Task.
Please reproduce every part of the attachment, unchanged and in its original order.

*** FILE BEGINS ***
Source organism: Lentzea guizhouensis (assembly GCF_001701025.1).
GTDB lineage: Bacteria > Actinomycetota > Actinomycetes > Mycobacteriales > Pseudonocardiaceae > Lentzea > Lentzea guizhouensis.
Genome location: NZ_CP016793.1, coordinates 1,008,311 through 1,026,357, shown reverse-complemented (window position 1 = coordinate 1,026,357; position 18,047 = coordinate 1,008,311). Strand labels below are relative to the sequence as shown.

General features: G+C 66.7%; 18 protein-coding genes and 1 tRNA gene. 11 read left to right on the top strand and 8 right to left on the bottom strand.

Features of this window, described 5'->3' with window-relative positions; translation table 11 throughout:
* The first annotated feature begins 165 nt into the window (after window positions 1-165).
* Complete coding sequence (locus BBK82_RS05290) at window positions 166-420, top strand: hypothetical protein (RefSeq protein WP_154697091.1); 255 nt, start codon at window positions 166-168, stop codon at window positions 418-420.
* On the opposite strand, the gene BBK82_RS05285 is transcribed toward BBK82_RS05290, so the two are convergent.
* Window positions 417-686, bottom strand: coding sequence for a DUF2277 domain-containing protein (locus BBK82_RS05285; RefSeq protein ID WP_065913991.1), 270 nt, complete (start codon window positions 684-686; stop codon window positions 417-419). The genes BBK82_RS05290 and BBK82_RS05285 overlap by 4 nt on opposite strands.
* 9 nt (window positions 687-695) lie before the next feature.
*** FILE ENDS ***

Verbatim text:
Source organism: Lentzea guizhouensis (assembly GCF_001701025.1).
GTDB lineage: Bacteria > Actinomycetota > Actinomycetes > Mycobacteriales > Pseudonocardiaceae > Lentzea > Lentzea guizhouensis.
Genome location: NZ_CP016793.1, coordinates 1,008,311 through 1,026,357, shown reverse-complemented (window position 1 = coordinate 1,026,357; position 18,047 = coordinate 1,008,311). Strand labels below are relative to the sequence as shown.

General features: G+C 66.7%; 18 protein-coding genes and 1 tRNA gene. 11 read left to right on the top strand and 8 right to left on the bottom strand.

Features of this window, described 5'->3' with window-relative positions; translation table 11 throughout:
* The first annotated feature begins 165 nt into the window (after window positions 1-165).
* Complete coding sequence (locus BBK82_RS05290) at window positions 166-420, top strand: hypothetical protein (RefSeq protein WP_154697091.1); 255 nt, start codon at window positions 166-168, stop codon at window positions 418-420.
* On the opposite strand, the gene BBK82_RS05285 is transcribed toward BBK82_RS05290, so the two are convergent.
* Window positions 417-686, bottom strand: coding sequence for a DUF2277 domain-containing protein (locus BBK82_RS05285; RefSeq protein ID WP_065913991.1), 270 nt, complete (start codon window positions 684-686; stop codon window positions 417-419). The genes BBK82_RS05290 and BBK82_RS05285 overlap by 4 nt on opposite strands.
* 9 nt (window positions 687-695) lie before the next feature.